The most likely short-term political future of the Maldives is a cycle of failed governments, according to a report produced by local NGO the Raajje Foundation, and supported by the UNDP and the US State Department.
“The Maldives finds itself at a critical juncture in its political development. The high hopes for the country after the new Constitution and first ever democratic election in 2008 have been tempered by the events of February 2012, in which President Nasheed resigned from office under claims of duress following weeks of public protests and increasing political tension,” writes Professor Tom Ginsburg from the University of Chicago Law School.
“This has led some observers to consider Maldives as a case of a broken transition to democracy, and there is growing disagreement among Maldivian commentators on what might the best or most desirable route forward.”
Democratic development in the Maldives is hampered by challenging conditions, including “a political culture that emphasises recrimination over reconciliation, a thin inchoate civil society, nascent higher education, limited transparency, a long tradition of patronage, massive wealth inequalities, difficult population demographics, weak politicised institutions, distorted labor market, and a narrow economy vulnerable to external shocks,” states Ginsburg.
“At the same time, the country is also confronted with major economic and social problems, such as the prospect of national insolvency and a young generation wracked by drug abuse, that would challenge much stronger states and more institutionally developed societies. This all renders the current moment one of very high stakes.”
The report documents an incendiary background for future political upheaval, noting that the 40 percent of the Maldives’ population aged under 21 are “not being integrated into traditional social and economic structures.”
Resulting issues included widespread youth delinquency and heroin addiction, affecting as much as eight percent of the population, the report notes.
“There are also other unstudied issues such as the slum-like overcrowding in the capital, increasing religious extremism, and a large illegal immigrant population, many of whom are believed to be trafficked as part of an organised racket in which the state seems either complicit or unable to control. Expectations are high but government capacity to deliver is low and a looming budget financing crisis means that there is very little room to maneuver,” it adds.
Researching such problems from the outside is difficult, Ginsburg writes, due to state obfuscation “by endlessly referring enquiries from one government office to another. Scholarship, policy analysis, and social data on the Maldives are almost nonexistent. It has for many been a very difficult country to learn about.”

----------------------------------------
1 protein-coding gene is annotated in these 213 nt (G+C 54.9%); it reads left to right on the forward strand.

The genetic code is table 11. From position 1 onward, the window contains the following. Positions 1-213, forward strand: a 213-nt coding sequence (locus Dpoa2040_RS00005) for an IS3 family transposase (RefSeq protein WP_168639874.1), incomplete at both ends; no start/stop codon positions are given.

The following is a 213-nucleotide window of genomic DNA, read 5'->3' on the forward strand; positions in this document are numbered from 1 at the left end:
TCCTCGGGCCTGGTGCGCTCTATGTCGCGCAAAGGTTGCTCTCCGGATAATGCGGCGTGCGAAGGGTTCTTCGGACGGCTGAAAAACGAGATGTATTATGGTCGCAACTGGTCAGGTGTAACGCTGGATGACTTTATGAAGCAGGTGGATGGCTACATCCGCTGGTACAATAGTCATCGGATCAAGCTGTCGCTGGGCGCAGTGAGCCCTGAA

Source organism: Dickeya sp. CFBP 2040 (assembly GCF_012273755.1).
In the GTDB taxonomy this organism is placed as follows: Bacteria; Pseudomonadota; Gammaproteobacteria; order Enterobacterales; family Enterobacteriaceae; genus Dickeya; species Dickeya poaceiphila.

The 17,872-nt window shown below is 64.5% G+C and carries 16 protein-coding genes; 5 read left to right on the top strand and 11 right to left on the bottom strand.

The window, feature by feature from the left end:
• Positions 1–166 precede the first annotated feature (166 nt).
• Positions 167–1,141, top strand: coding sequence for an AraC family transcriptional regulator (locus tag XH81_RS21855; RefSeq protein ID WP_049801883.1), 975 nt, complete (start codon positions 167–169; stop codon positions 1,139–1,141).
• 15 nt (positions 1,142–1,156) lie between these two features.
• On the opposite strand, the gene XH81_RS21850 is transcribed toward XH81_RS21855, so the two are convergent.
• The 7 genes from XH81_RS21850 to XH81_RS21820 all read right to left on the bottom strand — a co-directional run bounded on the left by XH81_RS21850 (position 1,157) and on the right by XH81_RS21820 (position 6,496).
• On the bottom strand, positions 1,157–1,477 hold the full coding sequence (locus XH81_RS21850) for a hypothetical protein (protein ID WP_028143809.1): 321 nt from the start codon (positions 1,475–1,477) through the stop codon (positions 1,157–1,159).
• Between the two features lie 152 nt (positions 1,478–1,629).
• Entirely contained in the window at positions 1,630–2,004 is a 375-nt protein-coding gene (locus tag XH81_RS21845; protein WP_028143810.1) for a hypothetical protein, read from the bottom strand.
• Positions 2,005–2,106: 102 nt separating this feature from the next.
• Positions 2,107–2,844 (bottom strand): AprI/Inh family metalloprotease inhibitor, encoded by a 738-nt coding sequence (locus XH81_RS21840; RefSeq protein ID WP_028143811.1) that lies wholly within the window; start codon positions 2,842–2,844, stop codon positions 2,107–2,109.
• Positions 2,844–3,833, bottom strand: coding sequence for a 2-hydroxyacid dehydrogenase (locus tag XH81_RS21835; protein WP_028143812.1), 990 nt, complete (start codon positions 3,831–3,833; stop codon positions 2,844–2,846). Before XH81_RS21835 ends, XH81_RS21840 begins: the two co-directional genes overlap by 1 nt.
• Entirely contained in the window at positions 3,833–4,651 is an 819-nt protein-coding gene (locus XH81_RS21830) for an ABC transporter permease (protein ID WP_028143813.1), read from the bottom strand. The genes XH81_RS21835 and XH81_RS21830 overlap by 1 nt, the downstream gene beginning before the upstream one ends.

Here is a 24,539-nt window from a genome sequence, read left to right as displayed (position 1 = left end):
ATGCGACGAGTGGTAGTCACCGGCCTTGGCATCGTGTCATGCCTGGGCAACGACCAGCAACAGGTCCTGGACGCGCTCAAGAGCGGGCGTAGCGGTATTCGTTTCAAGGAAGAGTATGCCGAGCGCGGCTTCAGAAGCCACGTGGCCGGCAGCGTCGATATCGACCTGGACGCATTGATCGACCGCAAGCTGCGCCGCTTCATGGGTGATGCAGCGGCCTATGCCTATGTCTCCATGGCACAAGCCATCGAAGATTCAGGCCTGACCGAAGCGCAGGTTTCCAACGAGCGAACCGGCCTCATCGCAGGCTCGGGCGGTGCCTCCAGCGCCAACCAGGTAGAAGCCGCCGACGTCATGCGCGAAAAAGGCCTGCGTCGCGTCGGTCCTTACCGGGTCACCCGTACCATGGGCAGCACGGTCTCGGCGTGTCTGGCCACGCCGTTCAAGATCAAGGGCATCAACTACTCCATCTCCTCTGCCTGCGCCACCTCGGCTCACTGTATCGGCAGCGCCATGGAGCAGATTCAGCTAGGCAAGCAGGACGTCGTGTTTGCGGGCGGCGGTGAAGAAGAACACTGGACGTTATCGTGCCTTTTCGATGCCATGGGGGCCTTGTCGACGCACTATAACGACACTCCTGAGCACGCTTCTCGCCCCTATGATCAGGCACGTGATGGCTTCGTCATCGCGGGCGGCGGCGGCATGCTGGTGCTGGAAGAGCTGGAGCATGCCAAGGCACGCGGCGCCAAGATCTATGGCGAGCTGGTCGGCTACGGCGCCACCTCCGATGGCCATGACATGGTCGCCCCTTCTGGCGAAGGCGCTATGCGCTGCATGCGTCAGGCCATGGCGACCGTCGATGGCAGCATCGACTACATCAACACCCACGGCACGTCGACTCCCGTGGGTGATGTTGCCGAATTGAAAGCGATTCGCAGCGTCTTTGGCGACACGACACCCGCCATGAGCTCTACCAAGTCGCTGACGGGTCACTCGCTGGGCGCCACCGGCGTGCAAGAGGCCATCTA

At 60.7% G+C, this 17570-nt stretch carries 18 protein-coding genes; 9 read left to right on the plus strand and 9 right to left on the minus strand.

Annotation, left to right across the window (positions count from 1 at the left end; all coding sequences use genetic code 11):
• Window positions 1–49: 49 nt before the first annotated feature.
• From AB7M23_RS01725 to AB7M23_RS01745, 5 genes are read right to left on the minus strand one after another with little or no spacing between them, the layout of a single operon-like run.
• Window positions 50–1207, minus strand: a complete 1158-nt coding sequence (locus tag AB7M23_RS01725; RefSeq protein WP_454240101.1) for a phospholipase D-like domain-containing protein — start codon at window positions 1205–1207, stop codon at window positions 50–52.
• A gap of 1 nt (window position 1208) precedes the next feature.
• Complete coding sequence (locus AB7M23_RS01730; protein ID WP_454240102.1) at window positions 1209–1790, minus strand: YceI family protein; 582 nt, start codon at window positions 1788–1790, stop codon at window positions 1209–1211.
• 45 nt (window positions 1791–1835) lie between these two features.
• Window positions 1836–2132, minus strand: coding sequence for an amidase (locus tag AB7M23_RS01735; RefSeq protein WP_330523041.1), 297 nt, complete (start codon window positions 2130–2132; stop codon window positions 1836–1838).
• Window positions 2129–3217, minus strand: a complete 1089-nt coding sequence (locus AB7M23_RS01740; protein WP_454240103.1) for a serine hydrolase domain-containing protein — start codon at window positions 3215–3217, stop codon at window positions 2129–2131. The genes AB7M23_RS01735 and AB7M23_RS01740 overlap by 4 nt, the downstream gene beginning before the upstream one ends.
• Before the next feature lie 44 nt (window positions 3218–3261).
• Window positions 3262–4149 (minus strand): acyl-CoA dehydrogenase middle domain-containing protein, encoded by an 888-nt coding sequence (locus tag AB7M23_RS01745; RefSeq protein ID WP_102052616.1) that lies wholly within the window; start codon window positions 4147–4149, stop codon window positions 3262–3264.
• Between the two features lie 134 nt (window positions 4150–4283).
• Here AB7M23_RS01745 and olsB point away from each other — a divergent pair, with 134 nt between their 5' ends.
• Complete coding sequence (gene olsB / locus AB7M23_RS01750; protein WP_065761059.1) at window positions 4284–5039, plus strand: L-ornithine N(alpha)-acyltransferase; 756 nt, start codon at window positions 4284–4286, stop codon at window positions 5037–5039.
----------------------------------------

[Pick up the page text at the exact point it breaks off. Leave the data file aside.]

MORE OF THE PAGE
“There is also very limited capacity in the Maldives for policy analysis outside a very few select government ministries. Indeed, there does not seem to be a culture of reasoned justification but rather any effort to provide a neutral perspective is assumed to be and is viewed as politically partisan.”
The report analyses the economic crisis facing the country, noting that ballooning public expenditure had reached the point where 10 percent of the population is employed by the government, and commented on the lack of an independent pay commission to prevent parliament and other commissions from effectively raising their own salaries to those akin to developed countries.
Independent commissions were in a position where they faced either accusations of selective enforcement based on politicisation, “or focused on fact-finding and other activities to keep them out of the heated political conflicts of the day.”
The Judicial Services Commission (JSC)’s mission to ensure the new judiciary was was clean, competent, and protected from political influence, “has sadly gone unfulfilled.”
“The courts have essentially been able to capture the JSC so as to ensure that the old judiciary remained in place under the new constitutional order,” writes Ginsburg.
“While the 2008 Constitution does include a provision allowing for five year terms for current judges before appointing them for a life term till the age of 70, presumably to allow some transition from the old regime, it is now not clear this provision will be exercised without some dramatic and unexpected change in circumstances.”
A raft of new civil society organisations which sprang up after 2008 were meanwhile accused of being “aligned with various political agendas”, while “a few organisations have obtained an effective chokehold on international funding and support, inhibiting the overall growth and competence of the sector.”
Against this backdrop – “a cascade of serious structural weaknesses that undermine continued democratic development” – the report outlines three potential scenarios for the country: a cycle of failed governments; dominance of one hegemonic faction; and an eventual move towards constitutional democracy.
Scenario one: Cycle of failed governments
This scenario would be most likely to result ”if the current government pursues its legal case against former President Nasheed in a shortsighted and headstrong manner, or if Nasheed escalates conflict to try to ‘overthrow the government’,” Ginsburg writes.